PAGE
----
The Islandia Village Board Friday morning voted to approve a Suffolk OTB casino with 1,000 video lottery terminals that had stirred controversy in the small Islip Town community.

After OTB abandoned a Medford site because of opposition, the Islandia board welcomed it with a 4-0 vote that came as a critic, Martin Dettling of Smithtown, shouted “no casino” before village public safety officers escorted him out of the meeting room.

As Dettling was removed, casino supporter Donna Briscoe led a handful of residents in chants of “Yes casino!”

Trustee Diane Olk did not attend the 9 a.m. meeting; she told a reporter she was out of town Friday. In a text message to a reporter, she characterized the vote as a “sham.”

The chaotic meeting lasted five minutes. Village board members then walked out without commenting.

Delaware North, the Buffalo hotel and entertainment conglomerate developing the casino for Suffolk County Regional Off-Track Betting Corp., had requested a special permit to build the betting parlor with 1,000 video lottery terminals in the Islandia Marriott Long Island hotel, on the Long Island Expressway north service road.

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OTB officials have said they hope to open the facility in three to four months. The board’s approval of the special permit allows Suffolk OTB to begin work.

OTB officials have pinned their hopes for reviving the bankrupt agency on offering video lottery terminals to compensate for steep income losses in recent years as the horse racing industry has declined.

Village Mayor Allan M. Dorman reads the motion to approve the controversial casino in Islandia on Aug. 12, 2016. Photo Credit: Ed Betz

Suffolk OTB president Phil Nolan said, in an interview, the casino would create a “significant increase in employment.”

“This is a very good day for Islandia, a very good day for Suffolk County, and we’re very pleased with the vote,” he said.

In a statement released after the vote, Village Mayor Allan M. Dorman said the casino would create 200 jobs and cut taxes “by up to 50 percent” for residents. He said the casino permit would be reviewed every two years.

“We have taken steps to ensure Delaware North’s operation of this hotel and the VLTs will have a minimal impact on the surrounding communities, and it will be a hotel operating VLTs, not the other way around,” he said. “For one, there will be no Vegas-style shows at the hotel. Tony Orlando is not coming to Islandia.”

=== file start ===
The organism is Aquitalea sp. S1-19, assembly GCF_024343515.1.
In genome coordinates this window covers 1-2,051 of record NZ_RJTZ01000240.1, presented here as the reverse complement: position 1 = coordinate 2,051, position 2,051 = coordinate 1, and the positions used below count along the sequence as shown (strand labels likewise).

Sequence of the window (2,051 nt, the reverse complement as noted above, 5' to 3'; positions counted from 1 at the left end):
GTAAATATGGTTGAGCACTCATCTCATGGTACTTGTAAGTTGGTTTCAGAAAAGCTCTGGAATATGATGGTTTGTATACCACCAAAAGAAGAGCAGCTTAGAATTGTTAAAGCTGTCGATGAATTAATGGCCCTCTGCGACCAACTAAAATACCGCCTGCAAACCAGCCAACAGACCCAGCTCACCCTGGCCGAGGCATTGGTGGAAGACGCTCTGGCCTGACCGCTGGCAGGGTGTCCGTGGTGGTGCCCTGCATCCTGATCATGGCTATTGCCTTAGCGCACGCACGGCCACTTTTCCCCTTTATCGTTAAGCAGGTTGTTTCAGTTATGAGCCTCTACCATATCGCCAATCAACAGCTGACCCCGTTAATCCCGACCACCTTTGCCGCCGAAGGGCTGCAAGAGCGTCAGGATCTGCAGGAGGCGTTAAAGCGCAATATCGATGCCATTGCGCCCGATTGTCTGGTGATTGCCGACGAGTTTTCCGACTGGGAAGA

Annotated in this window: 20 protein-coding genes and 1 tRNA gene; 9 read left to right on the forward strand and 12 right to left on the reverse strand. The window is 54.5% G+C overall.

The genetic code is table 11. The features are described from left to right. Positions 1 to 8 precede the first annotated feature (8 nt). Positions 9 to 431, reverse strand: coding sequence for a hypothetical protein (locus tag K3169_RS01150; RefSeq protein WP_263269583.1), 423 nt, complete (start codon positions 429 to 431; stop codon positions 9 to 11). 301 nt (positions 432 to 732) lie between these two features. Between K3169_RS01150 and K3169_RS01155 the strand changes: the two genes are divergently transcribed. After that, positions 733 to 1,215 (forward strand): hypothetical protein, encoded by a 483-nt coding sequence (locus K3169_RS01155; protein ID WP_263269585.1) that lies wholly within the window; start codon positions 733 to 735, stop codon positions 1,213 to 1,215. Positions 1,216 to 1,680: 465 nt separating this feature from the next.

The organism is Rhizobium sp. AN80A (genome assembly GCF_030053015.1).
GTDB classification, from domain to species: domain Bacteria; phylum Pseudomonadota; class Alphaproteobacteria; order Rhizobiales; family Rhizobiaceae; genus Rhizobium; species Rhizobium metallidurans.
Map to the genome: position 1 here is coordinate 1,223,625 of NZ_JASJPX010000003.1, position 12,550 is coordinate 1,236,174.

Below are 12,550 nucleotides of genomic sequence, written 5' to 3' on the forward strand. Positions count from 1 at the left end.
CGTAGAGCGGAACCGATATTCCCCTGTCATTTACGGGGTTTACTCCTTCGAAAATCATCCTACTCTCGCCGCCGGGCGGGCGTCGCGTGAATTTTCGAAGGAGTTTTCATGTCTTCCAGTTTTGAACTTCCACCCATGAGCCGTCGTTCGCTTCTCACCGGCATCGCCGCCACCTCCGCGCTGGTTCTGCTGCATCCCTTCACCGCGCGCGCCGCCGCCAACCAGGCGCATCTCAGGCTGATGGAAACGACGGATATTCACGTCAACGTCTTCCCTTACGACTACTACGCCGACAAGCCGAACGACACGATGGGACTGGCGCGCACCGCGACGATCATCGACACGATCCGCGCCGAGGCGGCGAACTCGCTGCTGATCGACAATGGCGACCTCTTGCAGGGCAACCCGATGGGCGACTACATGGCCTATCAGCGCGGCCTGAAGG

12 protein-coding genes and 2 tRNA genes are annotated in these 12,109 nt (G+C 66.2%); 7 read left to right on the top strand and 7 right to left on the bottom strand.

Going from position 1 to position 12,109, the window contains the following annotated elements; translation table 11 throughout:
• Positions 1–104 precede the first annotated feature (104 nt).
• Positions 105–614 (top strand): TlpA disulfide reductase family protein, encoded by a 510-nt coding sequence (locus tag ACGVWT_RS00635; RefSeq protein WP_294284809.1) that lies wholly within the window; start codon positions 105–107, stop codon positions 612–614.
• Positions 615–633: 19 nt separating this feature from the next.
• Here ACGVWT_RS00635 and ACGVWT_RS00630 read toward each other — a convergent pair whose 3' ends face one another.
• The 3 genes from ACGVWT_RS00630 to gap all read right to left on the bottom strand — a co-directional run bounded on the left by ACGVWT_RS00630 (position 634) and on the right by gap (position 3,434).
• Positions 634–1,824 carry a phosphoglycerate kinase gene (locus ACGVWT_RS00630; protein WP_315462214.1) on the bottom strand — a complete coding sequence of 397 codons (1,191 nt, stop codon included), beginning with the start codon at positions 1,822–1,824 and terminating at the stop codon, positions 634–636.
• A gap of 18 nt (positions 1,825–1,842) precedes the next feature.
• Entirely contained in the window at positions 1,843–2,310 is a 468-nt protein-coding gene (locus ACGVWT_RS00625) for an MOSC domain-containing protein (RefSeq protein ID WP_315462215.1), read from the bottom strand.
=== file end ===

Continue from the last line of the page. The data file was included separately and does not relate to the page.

The casino would be the only OTB VLT facility on Long Island. Plans for VLT’s in Nassau County were abandoned in Westbury and Elmont after public opposition.

Nassau OTB agreed in March to transfer its authority to install 1,000 video lottery terminals to Aqueduct Racetrack in Queens in exchange for annual payments that will total at least $43 million over the first three years.

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Suffolk OTB earlier this year scrapped a proposed Medford casino site when faced with opposition from residents and Brookhaven Town officials.

OTB hoped to receive a friendlier reception in Islandia, but many village residents, as well as residents of nearby communities such as Hauppauge and Ronkonkoma, opposed the plan, citing crime, reduced property values and traffic.

More than 50 people packed the small Village Hall meeting room Friday for the 9 a.m. meeting, which had been announced on Monday with no public explanation of the meeting’s purpose.

Paul Sabatino, a Huntington Station lawyer and former deputy Suffolk County executive who represents casino opponents, said the vote may have been illegal because the board did not have a written resolution. He said opponents may sue the village.

“It’s just another defect in a very flawed process,” he said.

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Assemb. Michael Fitzpatrick (R-St. James), a casino opponent, said village officials “drank the gambling industry’s Kool-Aid.”

“It’s going to be a stain on the Village of Islandia if this thing opens up,” Fitzpatrick said.

Village resident Jennifer Tomasino, who opposes the casino, said the vote was “very disappointing, but the fight has only just begun.”

Briscoe said it would bring new jobs and revenues to the community of about 3,300 residents.

“It’s just going to be the same hotel. No glitzy lights or glitzy signs,” she said.

In a statement, Delaware North said the company plans to beef up security at the hotel and build a fence between the hotel and nearby homes. A spokesman said the company plans to soon complete its purchase of the hotel; a portion of the building will be leased to Suffolk OTB.

“We think the hotel in Islandia is a great location, and we plan to work with the village and nearby residents on any concerns with the facility’s aesthetics and operations going forward,” the statement said.